TechPowered By

More tech

Second Edition Cycling News, Tuesday, January 31, 2012

Date published:
January 31, 2012, 0:00 GMT
  • Greenville awarded 2014 para-cycling world championships

    City officials are excited about para-cycling coming to Greenville.
    Article published:
    January 31, 2012, 2:10 GMT
    Neil Browne

    Returns to the US for the first time in 16 years

    The UCI officially announced that Greenville, South Carolina has been awarded the 2014 para-cycling road world championships. The championships will take place August 28th to September 1st. It has been 16 years since the para-cycling world championships have been in the U.S.

    Athletes will compete in categories based on their ability, on handcycles, adapted bikes, tricycle and tandems in the road race and time trial disciplines.

    According to Louis Barbeau, President of the UCI Para-Cycling Commission, Greenville's commitment to the event was the reason why the city won the bid, stating how impressed the UCI was.

    Barbeau expects about 700 people to be a part of the para-cycling games, so having an infrastructure that could accommodate them was key, such as having hotels that are wheelchair accessible and the support of the city.

    "I had the pleasure of meeting the mayor and mayor pro tem and we could already see that there was a commitment." Continuing Barbeau said, "I haven't seen a bid of that quality before."

    Several cities in Europe expressed interest in hosting the championships, but no written commitment.

    Also in attendance was Greenville resident George Hincapie. The 16-time Tour de France participant took to the podium and expressed his satisfaction with Greenville's winning bid.

    "This adds to Greenville's already long list of cycling events," said Hincapie. "And this event will not only promote Greenville nationally and across the world, but help our local people and let people know all the wonderful things Greenville provides: the bike paths, the roads, the weather. If you're a cyclist this is an ideal place to ride a bike."

    Greenville had come to the attention of the cycling world prior to the national professional championships which has called it home for the past seven years. Stage 7 of the 1995 Tour du Pont ended in...

  • McCarthy affirms credentials for leadership role at Jayco-AIS

    Jay McCarthy from Queensland corners over the top of Mt.Buninyong. McCarthy would finished just out of the medals in fourth place
    Article published:
    January 31, 2012, 3:49 GMT
    Alex Hinds

    19-year-old's New Zealand Cycle Classic victory 'perfect start' to the year

    After the departures of Australian duo Michael Hepburn and Luke Durbridge to GreenEdge at the end of the 2011 season, Jayco-AIS was always going to be left with a veritable gulf in its 2012 roster. Hepburn won two stages of last year's Tour de l'Avenir, while Durbridge capped his season with the under 23 world time trial crown - both big shoes to fill.

    New recruit Rohan Dennis' performances at nationals, and then shortly after the Tour Down Under went some way to allaying the pressure on the team, but with Dennis' focus firmly on the track until the 2012 Olympic Games, the team still lacked someone they could count on when they head over to Europe.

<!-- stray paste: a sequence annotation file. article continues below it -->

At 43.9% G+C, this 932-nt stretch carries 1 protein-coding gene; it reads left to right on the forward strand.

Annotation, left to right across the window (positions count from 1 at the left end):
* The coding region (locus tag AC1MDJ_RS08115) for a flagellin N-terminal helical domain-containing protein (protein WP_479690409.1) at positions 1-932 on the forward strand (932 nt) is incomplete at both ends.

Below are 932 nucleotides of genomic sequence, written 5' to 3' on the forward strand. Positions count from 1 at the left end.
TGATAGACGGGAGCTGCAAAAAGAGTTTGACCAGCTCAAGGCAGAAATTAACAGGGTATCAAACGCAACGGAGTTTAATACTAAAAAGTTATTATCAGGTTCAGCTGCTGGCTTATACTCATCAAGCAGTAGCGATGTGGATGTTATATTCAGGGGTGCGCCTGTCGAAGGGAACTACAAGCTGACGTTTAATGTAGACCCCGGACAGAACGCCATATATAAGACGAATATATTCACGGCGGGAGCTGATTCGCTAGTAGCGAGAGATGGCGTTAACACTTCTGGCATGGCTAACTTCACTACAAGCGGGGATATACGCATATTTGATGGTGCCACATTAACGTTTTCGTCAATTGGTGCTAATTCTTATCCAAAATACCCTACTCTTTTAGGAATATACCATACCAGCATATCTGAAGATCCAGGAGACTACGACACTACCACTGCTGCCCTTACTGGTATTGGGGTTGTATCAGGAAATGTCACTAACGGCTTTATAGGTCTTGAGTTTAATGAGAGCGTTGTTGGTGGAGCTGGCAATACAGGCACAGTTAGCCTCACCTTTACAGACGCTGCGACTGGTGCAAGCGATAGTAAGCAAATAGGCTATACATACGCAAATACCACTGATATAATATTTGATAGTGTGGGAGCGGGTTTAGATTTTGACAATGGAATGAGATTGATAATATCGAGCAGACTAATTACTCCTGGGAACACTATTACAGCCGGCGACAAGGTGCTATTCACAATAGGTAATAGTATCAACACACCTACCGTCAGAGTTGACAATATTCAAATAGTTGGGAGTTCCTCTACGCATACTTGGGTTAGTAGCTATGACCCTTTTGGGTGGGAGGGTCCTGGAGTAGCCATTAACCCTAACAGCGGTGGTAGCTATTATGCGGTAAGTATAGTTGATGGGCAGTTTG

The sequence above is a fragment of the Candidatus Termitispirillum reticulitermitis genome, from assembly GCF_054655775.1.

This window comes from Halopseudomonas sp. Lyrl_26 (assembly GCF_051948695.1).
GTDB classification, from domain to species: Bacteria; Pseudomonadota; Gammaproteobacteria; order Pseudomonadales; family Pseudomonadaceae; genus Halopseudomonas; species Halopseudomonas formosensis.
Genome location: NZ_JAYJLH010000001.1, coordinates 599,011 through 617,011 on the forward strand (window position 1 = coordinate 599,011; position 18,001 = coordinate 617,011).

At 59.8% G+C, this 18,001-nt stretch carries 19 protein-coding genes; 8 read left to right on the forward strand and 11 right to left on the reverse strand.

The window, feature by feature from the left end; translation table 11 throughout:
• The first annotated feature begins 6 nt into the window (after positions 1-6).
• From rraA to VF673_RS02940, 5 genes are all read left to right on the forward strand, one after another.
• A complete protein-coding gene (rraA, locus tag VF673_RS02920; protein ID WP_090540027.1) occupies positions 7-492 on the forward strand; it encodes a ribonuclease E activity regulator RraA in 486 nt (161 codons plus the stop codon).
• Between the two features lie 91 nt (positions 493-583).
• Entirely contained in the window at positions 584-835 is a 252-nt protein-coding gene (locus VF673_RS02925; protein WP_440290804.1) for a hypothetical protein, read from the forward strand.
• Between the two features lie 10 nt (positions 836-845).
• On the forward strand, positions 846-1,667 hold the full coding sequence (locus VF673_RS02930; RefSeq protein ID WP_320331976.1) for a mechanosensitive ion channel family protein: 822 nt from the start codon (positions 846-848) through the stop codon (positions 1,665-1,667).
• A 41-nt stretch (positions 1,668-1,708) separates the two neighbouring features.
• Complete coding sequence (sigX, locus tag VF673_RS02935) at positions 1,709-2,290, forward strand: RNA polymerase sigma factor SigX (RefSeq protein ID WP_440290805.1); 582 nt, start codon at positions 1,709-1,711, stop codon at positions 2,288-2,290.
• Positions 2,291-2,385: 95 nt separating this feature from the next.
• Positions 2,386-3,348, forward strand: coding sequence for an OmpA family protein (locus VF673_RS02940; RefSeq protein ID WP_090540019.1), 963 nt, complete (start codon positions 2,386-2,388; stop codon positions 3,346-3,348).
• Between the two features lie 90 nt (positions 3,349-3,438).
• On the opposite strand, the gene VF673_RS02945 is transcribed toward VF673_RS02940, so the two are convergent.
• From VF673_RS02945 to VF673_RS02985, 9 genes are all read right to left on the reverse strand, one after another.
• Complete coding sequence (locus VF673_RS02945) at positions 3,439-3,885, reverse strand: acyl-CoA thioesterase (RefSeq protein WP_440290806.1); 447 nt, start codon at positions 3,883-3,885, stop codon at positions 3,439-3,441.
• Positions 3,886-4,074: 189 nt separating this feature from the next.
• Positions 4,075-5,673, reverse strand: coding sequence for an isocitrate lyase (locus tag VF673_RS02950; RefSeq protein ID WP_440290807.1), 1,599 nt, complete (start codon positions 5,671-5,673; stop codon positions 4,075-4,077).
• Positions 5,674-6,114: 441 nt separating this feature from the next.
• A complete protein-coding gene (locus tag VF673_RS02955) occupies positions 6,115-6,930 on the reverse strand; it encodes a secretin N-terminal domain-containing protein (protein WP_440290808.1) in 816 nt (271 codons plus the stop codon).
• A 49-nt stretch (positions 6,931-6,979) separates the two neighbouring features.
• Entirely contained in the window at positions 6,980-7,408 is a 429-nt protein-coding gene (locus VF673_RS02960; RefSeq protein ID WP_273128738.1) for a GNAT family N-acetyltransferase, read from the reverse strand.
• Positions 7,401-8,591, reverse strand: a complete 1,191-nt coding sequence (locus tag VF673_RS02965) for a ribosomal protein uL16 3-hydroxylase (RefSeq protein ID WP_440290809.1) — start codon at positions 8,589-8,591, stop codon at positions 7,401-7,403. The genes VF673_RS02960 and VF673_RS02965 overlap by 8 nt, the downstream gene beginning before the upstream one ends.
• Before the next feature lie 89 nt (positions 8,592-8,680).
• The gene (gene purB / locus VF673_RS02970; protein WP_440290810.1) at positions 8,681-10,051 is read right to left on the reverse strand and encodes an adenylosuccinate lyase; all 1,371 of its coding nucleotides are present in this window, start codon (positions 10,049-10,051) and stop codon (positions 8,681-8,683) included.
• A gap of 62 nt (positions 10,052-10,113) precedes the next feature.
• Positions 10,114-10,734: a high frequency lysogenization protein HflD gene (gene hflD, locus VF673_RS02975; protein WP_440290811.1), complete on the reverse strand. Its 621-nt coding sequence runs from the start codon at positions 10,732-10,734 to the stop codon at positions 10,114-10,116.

Cue Jay McCarthy, who in the wake of a consistent if unspectacular 2011 in Europe, showed just how far he's come in the last 12 months, and perhaps how ready he is to assume that leadership role by taking out the New Zealand Cycle Classic [formerly Tour of Wellington]. To put his progression in context, he was 19th overall in the same race this time last year, more than 14 minutes down on eventual winner George Bennett.

    "A lot of people were telling me, 'you'll be tired' after Tour Down Under, but what I found last year is that I respond really well to racing, it really helped to string together form," said McCarthy to Cyclingnews. "I did my best to be as good as I could have been for the January racing, I knew I'd be in for a shot at the Tour Down Under spot so I could train with that in mind.

  • Video: Wegmann's new start with Garmin-Barracuda

    Fabian Wegmann joined from Leopard Trek
    Article published:
    January 31, 2012, 9:20 GMT
    Cycling News

    No place in Bruyneel's team for experienced German

    Fabian Wegmann (Garmin-Barracuda) has found a new home after a year with Leopard Trek. The 31-year-old German had only moved once in his career before signing with the Luxembourg outfit but at the end of 2011 his services were considered surplus to requirements as Bruyneel and his management team moved in and remodelled the team.

    Despite signing a two-year deal, Wegmann was in limbo but it didn’t take long for him to find sanctuary when Jonathan Vaughters and Garmin came knocking. There were other teams in the hunt for the experience Wegmann brings, but in this video for Cyclingnews he describes how quickly the signing was completed.

    On the surface it appears a good match. Garmin have had minimal success in the Ardennes Classic and Wegmann brings with him a decade of professional know-how. Although his career has been light on international success in recent years, he will have opportunities to shine, something he may have struggled to secure with Bruyneel.


  • Roelandts gets green light for rollers

    Jürgen Roelandts happy to be at the Lotto-Belisol dinner table again
    Article published:
    January 31, 2012, 10:42 GMT
    Cycling News

    Injured Belgian hopes to come back at Tirreno-Adriatico

    Jürgen Roelandts, who sustained a neck injury at the Tour Down Under stage one, has been given good news during a hospital examination in Herentals, Belgium, on Monday. The Lotto-Belisol rider was told that his fractured cervical vertebra was healing well and that he would be able to return to light training on the rollers.

    "The fracture is healing well and Jürgen can switch from a stiff to a more supple neck collar," a Lotto spokesman said. "His shoulder still hurts, though. In two weeks, there will be another scan."

    Two weeks after his crash, Roelandts will thus get back to light indoor training and limit his losses in terms of shape. The Belgian continues to hope that he will be operational again for Tirreno-Adriatico in March. He is one of the most important men of Lotto's lead-out train for sprinter André Greipel.

  • Gallery: Colombia-Coldeportes trains in Italy

    Cold weather greeted the Colombia-Coldeportes team for their first Italian training camp together.
    Article published:
    January 31, 2012, 11:51 GMT
    Cycling News

    Professional continental squad adjusting to Euro climate